"I came up with the title Meditations on Crime because, in my mind, crime is politics and politics is crime. At that point I began approaching artists and giving them this framework to contribute. Anything that related to “crime”. Which is so loose that soon the project became less political and more philosophical really. And more abstract.”

This is an album with a difference. This is a concept with deference. This is a creation of magnificence.

What ‘is’ crime? ‘Who’ are the criminals? Does the punishment always fit the crime? Do the perpetrators of crimes always get their just desserts? As Anne Clark rightfully observed ‘The law is an anagram of wealth’.

Harper Simon’s ‘Meditations on Crime’ is a high-art, street-smart, state of the heart address to the idea of criminality - passion, fashion, corporate, celebrating its potency throughout the history of the arts, transgressive behaviour’s latent and glorified silver-screened romance. The esteemed political artist Raymond Pettibon’s picture of John Dillinger (dis)graces the album’s cover.

Featuring a plethora of ’38 special guests’ the ‘product’ (initially conceived in 2016) also comes with a counter-culturally minded 352 page booklet taking the definition of collaboration to new heights. Featuring avant gardeners Laurie Anderson and Jake and Dinos Chapman and literary and filmic philosophers (Kenneth Anger; Miranda July; Ben Okri) the book itself is redolent of the Adbusters publication which arose out of Kalle Lasn’s ‘culture jam’ theories which in turn are inspired by Situationist ‘ways of perceiving’ and ‘seeing beyond the spectacle’. Nutritious brain food for progressive thought ... and prospective thought-crimes.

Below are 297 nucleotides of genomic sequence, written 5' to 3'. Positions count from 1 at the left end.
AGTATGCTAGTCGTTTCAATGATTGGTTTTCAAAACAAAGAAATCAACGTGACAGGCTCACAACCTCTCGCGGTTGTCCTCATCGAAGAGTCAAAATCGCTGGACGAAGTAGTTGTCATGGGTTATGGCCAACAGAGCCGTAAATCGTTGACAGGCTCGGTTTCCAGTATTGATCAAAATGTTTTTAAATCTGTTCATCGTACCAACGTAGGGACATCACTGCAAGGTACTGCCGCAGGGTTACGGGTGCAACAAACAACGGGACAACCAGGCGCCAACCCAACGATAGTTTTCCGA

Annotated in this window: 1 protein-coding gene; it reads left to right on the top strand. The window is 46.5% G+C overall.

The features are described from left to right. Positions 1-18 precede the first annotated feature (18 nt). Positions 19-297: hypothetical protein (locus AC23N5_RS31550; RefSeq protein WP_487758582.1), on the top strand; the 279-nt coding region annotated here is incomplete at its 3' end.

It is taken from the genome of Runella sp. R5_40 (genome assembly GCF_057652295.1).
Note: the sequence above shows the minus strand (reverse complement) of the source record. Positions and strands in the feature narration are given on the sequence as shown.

Sound-wise it’s a veritable who’s-who of punk provocateurs (Ian Svenonius (The Make Up; Nation of Ulysses; Chain and the Gang to name but three); MC5’s Wayne Kramer; Pussy Galore/Royal Trux’s Jennifer Herrera; alt-psyche electronic doyens (Gang Gang Dance; Animal Collective’s Geologist; Ariel Pink) jazz-funk mystic-connoisseurs (King Khan; Marshall Allen and the Sun Ra Arkestra produced by the late Hal Willner).

The project also crucially posits (and encapsulates) just who gets to ‘cancel’ culture and its protagonists, with the idea of blithely blacklisting ominously evocative of darker times. From witch-hunts to Twitch-hunts, the ostracisation process is brutal and quick with re-entry a parlous process.

Since the project was conceived, life has imitated art as some of the cast list have fallen foul of the contemporary cultural climate and its rapacious black-balling. Simon has stood by those collaborators who had faced online kangaroo courts. One man’s cheat is another man’s treason.

Gang Gang Dance bring the broken-beat noise and their sonic textperi-mentalism on ‘Crime Seed’; on the fragically agile ‘Heloise’ Julia Holter joins Geologist on a slow-paced meditative nu-folk recounting of 12th century forbidden amour.

The chameleon-like Sveonious, perennial inquisitor and resistor to the machinations of the music machine and himself no stranger to the idea of ‘crime’ as a building block for gilding rock lavishly exhorts throughout ‘(Only) one way to love’. His trademark Prince-like purple-prose on the dos and don’ts, the rules and codes of attraction augment the agitated and cogitated slo-funk backing.

‘Nagual’ is a dueling duet with Geneva Jacuzzi, amidst a swirling whirling, electro-pulse end-of-days dystopic images are conjured: “burning skies, burning streets, take away these memories … come inside my dis-ease”. The term itself is derived from Mesoamerican folk religion and believes that via a process of shapeshifting the human can attain greater power and spiritual insight by connecting and channeling the inner beast. Not your standard pop-pap by any means.

Simon’s panoramic project is already expanding into other areas: completing a short film based on Okri’s essay, narrated by actress Katherine Waterston with possible art shows and benefit concerts in the future based around the theme.